Alberta filing its first-ever charges against a carbon offset firm
Alberta's decision to pause approvals of new renewable energy projects is putting the lives of thousands of workers on hold, an industry group says.
"You're asking people to put a pause on their lives," said Luisa Da Silva, director of Iron and Earth, a group that assists fossil fuel employees transition to the renewables industry. "You're asking people not to work."
A week ago, Alberta's United Conservative government announced it had directed the province's utilities regulator not to approve any more renewable energy projects, citing what it says are rural and environmental concerns. The Alberta Utilities Commission is to hold an inquiry, reporting in February.
The move stranded dozens of proposed projects worth billions of dollars in a province that had, until then, been an industry leader in Canada. The pause was widely criticized by economists and companies whose projects are suddenly in limbo.
Industry was not consulted before the move.
Alberta government figures suggest about 10,000 people work in solar and wind installation. Although that figure is dwarfed by fossil fuel employment, jobs in renewables are estimated to be growing at about 10 per cent a year, while oil and gas jobs have been declining for years.
In early 2022, there were 3,425 unfilled positions in the industry.
"I don't know what their thinking is," Da Silva said. "But I don't think it's fair to ask people to not work and to basically shut down the industry for six months."
Da Silva said the effect of the pause is likely to last much longer, as both the pause itself and the uncertainty of its result will affect planning for next year's construction season and beyond. It comes as other jurisdictions in Canada and the United States are ramping up their renewable energy.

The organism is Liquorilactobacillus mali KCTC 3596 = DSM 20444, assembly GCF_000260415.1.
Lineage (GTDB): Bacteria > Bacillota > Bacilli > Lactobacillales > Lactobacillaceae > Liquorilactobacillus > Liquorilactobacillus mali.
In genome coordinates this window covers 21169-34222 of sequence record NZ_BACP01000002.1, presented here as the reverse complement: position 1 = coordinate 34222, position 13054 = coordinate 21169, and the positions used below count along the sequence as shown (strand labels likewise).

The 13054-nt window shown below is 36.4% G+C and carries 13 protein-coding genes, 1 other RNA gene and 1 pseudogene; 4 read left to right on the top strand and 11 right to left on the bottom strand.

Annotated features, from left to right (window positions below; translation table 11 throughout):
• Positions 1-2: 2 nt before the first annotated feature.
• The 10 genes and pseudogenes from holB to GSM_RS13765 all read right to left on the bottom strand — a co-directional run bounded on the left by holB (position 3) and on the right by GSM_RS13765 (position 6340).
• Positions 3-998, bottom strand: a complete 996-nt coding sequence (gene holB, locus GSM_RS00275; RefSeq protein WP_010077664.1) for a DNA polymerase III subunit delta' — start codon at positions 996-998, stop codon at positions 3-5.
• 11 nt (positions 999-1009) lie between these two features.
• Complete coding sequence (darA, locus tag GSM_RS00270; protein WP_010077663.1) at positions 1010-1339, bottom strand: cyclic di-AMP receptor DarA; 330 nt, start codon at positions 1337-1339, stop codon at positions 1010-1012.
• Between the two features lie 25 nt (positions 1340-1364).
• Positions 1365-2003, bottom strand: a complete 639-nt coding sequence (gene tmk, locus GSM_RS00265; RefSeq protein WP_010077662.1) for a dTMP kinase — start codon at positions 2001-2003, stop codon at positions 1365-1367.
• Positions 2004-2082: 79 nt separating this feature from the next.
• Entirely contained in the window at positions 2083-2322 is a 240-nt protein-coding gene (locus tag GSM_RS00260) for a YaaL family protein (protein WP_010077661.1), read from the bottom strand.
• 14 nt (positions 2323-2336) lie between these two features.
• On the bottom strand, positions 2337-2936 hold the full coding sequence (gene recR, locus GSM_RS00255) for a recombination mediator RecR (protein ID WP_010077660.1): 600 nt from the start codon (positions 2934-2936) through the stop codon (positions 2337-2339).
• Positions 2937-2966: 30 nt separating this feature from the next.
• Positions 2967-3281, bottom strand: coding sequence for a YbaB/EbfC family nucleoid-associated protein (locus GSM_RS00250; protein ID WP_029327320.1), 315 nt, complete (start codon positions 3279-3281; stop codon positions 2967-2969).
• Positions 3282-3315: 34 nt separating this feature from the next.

"What's going to stop workers from going where the jobs are?" Da Silva asked. "Not much."
Sam Blackett, spokesman for Alberta Premier Danielle Smith, defended the pause.
"We can't have an affordable and reliable power grid in this province without a reliable base energy source," he said. "Today that reliable source is natural gas.
"Wind and solar power have an important supporting role to play … but only if developed in a manner that is affordable, reliable, environmentally sustainable and preserves Albertans' most precious natural landscapes and prime agricultural land."
Meanwhile, video has surfaced of Rob Anderson, executive director of Smith's office, describing the renewable industry as a scam.
The video was made for The Western Standard, a conservative news outlet, on Nov. 4, 2021, before Smith re-entered politics and was still a lobbyist for an influential business group. The video was hosted by Bruce McAllister, who now heads Smith's Calgary office.
"All this is, is a scam," Anderson said. "This isn't about the environment."
Anderson accuses foreign companies of profiteering off government programs and despoiling Alberta's landscape.
"We have one of the most beautiful, pristine landscapes in the world, especially the eastern slopes (of the Rockies)," he said. "These things (windmills) are butt-ugly."
Asked if Anderson still held those views, Blackett neither disavowed nor denied them.
Nagwan Al-Guneid, the Opposition NDP's utilities critic, said major corporations that use and supply renewable power would be surprised to hear it called a scam.
"This is a multibillion-dollar industry that has created thousands of jobs," she said. "It is insulting to Albertans and to businesses and leaders who have been working in this industry for the last few years."
Al-Guneid said legitimate concerns over land use and reclamation could easily be handled without the pause and called on the government to rescind it.
"What are we doing?" she asked. "Since when does a government shut down a booming industry?"
This report by The Canadian Press was first published Aug. 9, 2023.